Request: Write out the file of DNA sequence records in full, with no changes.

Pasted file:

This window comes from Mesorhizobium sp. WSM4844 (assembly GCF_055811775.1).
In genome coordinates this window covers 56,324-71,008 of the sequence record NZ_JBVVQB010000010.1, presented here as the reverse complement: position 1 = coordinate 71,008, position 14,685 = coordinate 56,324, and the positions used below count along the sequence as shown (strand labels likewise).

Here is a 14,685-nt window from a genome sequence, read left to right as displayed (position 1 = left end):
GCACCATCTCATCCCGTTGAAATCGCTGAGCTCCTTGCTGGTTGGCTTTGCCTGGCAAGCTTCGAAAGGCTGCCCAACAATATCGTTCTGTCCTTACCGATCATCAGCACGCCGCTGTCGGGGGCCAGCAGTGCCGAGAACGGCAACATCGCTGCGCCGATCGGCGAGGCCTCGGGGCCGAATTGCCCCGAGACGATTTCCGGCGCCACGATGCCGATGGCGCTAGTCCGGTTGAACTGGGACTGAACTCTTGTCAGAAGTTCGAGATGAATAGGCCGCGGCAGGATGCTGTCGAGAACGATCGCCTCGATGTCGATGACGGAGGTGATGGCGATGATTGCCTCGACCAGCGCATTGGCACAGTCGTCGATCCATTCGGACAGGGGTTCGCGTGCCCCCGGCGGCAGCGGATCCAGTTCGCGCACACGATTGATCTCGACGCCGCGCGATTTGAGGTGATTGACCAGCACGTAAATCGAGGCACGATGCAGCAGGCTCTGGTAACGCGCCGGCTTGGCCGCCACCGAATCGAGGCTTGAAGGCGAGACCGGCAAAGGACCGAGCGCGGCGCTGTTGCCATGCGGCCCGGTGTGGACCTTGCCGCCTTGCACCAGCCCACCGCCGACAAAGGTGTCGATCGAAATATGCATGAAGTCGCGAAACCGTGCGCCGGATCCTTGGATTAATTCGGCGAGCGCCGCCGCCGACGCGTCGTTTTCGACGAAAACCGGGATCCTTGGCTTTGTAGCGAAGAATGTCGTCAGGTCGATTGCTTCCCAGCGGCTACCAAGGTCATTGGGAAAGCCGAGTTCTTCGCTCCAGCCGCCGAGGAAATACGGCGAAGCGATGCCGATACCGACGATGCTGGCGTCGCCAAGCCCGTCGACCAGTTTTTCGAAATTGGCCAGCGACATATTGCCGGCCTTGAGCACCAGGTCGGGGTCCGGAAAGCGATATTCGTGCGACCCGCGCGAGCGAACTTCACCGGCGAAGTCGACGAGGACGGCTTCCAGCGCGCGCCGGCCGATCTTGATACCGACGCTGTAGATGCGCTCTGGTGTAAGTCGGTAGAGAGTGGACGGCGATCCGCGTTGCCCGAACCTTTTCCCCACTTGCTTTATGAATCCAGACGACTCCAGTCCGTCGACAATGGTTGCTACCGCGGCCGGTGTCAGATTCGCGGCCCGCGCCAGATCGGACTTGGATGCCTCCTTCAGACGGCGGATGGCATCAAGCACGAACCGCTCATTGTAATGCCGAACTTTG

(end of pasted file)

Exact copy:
This window comes from Mesorhizobium sp. WSM4844 (assembly GCF_055811775.1).
In genome coordinates this window covers 56,324-71,008 of the sequence record NZ_JBVVQB010000010.1, presented here as the reverse complement: position 1 = coordinate 71,008, position 14,685 = coordinate 56,324, and the positions used below count along the sequence as shown (strand labels likewise).

Here is a 14,685-nt window from a genome sequence, read left to right as displayed (position 1 = left end):
GCACCATCTCATCCCGTTGAAATCGCTGAGCTCCTTGCTGGTTGGCTTTGCCTGGCAAGCTTCGAAAGGCTGCCCAACAATATCGTTCTGTCCTTACCGATCATCAGCACGCCGCTGTCGGGGGCCAGCAGTGCCGAGAACGGCAACATCGCTGCGCCGATCGGCGAGGCCTCGGGGCCGAATTGCCCCGAGACGATTTCCGGCGCCACGATGCCGATGGCGCTAGTCCGGTTGAACTGGGACTGAACTCTTGTCAGAAGTTCGAGATGAATAGGCCGCGGCAGGATGCTGTCGAGAACGATCGCCTCGATGTCGATGACGGAGGTGATGGCGATGATTGCCTCGACCAGCGCATTGGCACAGTCGTCGATCCATTCGGACAGGGGTTCGCGTGCCCCCGGCGGCAGCGGATCCAGTTCGCGCACACGATTGATCTCGACGCCGCGCGATTTGAGGTGATTGACCAGCACGTAAATCGAGGCACGATGCAGCAGGCTCTGGTAACGCGCCGGCTTGGCCGCCACCGAATCGAGGCTTGAAGGCGAGACCGGCAAAGGACCGAGCGCGGCGCTGTTGCCATGCGGCCCGGTGTGGACCTTGCCGCCTTGCACCAGCCCACCGCCGACAAAGGTGTCGATCGAAATATGCATGAAGTCGCGAAACCGTGCGCCGGATCCTTGGATTAATTCGGCGAGCGCCGCCGCCGACGCGTCGTTTTCGACGAAAACCGGGATCCTTGGCTTTGTAGCGAAGAATGTCGTCAGGTCGATTGCTTCCCAGCGGCTACCAAGGTCATTGGGAAAGCCGAGTTCTTCGCTCCAGCCGCCGAGGAAATACGGCGAAGCGATGCCGATACCGACGATGCTGGCGTCGCCAAGCCCGTCGACCAGTTTTTCGAAATTGGCCAGCGACATATTGCCGGCCTTGAGCACCAGGTCGGGGTCCGGAAAGCGATATTCGTGCGACCCGCGCGAGCGAACTTCACCGGCGAAGTCGACGAGGACGGCTTCCAGCGCGCGCCGGCCGATCTTGATACCGACGCTGTAGATGCGCTCTGGTGTAAGTCGGTAGAGAGTGGACGGCGATCCGCGTTGCCCGAACCTTTTCCCCACTTGCTTTATGAATCCAGACGACTCCAGTCCGTCGACAATGGTTGCTACCGCGGCCGGTGTCAGATTCGCGGCCCGCGCCAGATCGGACTTGGATGCCTCCTTCAGACGGCGGATGGCATCAAGCACGAACCGCTCATTGTAATGCCGAACTTTG